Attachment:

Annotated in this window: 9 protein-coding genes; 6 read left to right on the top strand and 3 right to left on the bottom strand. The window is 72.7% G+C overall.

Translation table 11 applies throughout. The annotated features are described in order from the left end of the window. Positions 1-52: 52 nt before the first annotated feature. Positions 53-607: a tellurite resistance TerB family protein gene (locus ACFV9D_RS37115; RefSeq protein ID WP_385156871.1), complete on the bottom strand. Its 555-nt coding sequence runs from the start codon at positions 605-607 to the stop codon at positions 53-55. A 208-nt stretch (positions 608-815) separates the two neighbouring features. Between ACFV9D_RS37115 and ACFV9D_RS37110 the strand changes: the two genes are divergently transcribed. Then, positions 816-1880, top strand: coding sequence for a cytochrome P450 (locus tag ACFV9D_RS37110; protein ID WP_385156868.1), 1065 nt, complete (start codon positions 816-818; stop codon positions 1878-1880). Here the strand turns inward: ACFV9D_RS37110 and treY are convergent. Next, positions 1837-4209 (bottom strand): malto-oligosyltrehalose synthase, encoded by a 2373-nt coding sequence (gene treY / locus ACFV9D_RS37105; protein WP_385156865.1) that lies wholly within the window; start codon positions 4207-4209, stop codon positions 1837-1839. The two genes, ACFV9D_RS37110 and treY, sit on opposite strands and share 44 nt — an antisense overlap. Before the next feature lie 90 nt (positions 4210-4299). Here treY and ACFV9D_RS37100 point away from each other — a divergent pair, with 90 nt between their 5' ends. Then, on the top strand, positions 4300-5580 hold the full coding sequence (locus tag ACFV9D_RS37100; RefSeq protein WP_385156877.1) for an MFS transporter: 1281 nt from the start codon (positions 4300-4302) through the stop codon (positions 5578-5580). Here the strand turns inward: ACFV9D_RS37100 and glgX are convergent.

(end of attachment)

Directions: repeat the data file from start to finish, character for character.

Annotated in this window: 9 protein-coding genes; 6 read left to right on the top strand and 3 right to left on the bottom strand. The window is 72.7% G+C overall.

Translation table 11 applies throughout. The annotated features are described in order from the left end of the window. Positions 1-52: 52 nt before the first annotated feature. Positions 53-607: a tellurite resistance TerB family protein gene (locus ACFV9D_RS37115; RefSeq protein ID WP_385156871.1), complete on the bottom strand. Its 555-nt coding sequence runs from the start codon at positions 605-607 to the stop codon at positions 53-55. A 208-nt stretch (positions 608-815) separates the two neighbouring features. Between ACFV9D_RS37115 and ACFV9D_RS37110 the strand changes: the two genes are divergently transcribed. Then, positions 816-1880, top strand: coding sequence for a cytochrome P450 (locus tag ACFV9D_RS37110; protein ID WP_385156868.1), 1065 nt, complete (start codon positions 816-818; stop codon positions 1878-1880). Here the strand turns inward: ACFV9D_RS37110 and treY are convergent. Next, positions 1837-4209 (bottom strand): malto-oligosyltrehalose synthase, encoded by a 2373-nt coding sequence (gene treY / locus ACFV9D_RS37105; protein WP_385156865.1) that lies wholly within the window; start codon positions 4207-4209, stop codon positions 1837-1839. The two genes, ACFV9D_RS37110 and treY, sit on opposite strands and share 44 nt — an antisense overlap. Before the next feature lie 90 nt (positions 4210-4299). Here treY and ACFV9D_RS37100 point away from each other — a divergent pair, with 90 nt between their 5' ends. Then, on the top strand, positions 4300-5580 hold the full coding sequence (locus tag ACFV9D_RS37100; RefSeq protein WP_385156877.1) for an MFS transporter: 1281 nt from the start codon (positions 4300-4302) through the stop codon (positions 5578-5580). Here the strand turns inward: ACFV9D_RS37100 and glgX are convergent.